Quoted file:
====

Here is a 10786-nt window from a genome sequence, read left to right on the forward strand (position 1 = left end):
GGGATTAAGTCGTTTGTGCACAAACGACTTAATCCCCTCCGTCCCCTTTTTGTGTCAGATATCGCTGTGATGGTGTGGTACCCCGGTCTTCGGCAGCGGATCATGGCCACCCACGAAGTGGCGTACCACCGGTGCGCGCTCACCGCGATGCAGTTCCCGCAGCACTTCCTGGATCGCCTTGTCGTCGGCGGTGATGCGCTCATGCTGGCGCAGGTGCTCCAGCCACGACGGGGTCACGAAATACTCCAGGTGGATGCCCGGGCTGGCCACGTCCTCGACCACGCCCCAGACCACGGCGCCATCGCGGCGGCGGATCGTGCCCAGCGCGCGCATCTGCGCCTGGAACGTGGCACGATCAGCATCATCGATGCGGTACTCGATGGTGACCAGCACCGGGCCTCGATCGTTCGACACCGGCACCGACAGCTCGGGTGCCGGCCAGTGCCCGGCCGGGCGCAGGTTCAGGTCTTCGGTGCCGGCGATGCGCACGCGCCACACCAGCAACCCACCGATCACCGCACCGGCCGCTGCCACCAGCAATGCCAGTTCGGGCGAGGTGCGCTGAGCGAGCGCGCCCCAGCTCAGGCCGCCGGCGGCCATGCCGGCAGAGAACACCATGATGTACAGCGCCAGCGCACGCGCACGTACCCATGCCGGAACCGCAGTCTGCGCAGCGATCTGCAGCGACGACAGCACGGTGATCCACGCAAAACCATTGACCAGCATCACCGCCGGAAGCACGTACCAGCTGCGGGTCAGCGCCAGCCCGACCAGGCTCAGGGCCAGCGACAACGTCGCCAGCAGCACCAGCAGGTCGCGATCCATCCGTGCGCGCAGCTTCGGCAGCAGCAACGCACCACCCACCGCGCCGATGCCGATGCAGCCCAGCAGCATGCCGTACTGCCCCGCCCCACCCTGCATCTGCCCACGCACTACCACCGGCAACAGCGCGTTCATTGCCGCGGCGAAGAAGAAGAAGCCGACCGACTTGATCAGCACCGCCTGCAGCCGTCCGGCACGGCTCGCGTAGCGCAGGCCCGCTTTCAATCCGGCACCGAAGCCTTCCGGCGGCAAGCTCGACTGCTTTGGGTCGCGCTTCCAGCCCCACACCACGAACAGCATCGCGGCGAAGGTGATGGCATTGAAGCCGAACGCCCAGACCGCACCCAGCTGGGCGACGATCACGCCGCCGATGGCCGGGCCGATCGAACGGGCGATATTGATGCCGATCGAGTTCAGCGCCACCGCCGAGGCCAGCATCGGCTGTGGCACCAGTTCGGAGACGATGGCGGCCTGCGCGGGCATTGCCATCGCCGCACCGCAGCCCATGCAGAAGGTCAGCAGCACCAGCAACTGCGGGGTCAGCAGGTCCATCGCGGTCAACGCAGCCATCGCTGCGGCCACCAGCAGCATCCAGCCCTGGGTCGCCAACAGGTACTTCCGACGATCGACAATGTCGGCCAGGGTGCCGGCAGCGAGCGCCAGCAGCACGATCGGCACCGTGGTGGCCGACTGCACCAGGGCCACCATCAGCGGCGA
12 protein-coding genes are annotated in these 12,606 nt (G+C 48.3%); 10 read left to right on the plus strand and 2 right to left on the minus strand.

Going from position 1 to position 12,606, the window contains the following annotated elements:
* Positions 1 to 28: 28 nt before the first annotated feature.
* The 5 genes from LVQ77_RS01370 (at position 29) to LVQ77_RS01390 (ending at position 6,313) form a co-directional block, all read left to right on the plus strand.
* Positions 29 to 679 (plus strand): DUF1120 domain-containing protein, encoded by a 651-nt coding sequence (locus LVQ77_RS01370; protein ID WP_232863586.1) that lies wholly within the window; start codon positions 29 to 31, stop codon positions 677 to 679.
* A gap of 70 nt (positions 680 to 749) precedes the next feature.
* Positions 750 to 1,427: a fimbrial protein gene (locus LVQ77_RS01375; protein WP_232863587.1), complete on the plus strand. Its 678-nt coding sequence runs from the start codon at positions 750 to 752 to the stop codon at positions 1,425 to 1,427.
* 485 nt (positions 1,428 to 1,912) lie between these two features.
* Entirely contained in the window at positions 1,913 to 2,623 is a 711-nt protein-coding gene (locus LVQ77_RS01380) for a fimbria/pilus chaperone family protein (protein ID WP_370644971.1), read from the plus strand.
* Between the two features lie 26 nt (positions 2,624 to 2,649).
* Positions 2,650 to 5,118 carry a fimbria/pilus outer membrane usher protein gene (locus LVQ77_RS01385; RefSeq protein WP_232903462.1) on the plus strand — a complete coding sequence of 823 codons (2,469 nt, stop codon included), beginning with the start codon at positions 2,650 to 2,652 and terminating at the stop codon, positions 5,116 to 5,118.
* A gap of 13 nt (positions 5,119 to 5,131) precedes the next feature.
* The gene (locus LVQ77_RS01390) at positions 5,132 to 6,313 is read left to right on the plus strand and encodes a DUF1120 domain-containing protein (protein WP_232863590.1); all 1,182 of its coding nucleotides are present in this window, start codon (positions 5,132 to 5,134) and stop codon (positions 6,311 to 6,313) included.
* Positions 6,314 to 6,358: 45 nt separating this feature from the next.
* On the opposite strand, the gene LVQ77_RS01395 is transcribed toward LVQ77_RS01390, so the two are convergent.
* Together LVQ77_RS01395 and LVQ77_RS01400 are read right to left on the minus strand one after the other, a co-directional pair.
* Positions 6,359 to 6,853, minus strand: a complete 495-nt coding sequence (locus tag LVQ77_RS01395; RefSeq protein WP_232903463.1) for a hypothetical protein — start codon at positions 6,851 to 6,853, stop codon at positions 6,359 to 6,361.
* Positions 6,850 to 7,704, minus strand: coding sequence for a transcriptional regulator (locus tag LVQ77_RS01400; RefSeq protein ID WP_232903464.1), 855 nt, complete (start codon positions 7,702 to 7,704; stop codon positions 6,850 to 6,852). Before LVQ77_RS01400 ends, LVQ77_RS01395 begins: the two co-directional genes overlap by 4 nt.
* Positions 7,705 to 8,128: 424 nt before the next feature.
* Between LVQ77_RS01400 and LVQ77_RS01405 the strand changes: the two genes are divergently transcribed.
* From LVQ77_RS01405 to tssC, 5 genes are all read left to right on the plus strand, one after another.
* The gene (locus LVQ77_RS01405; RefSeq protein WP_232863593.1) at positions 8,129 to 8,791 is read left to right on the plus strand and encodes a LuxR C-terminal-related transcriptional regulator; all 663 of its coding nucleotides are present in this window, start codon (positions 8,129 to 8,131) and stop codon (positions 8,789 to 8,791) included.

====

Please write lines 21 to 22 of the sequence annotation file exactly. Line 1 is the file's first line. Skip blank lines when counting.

* Positions 7,705 to 8,128: 424 nt before the next feature.
* Between LVQ77_RS01400 and LVQ77_RS01405 the strand changes: the two genes are divergently transcribed.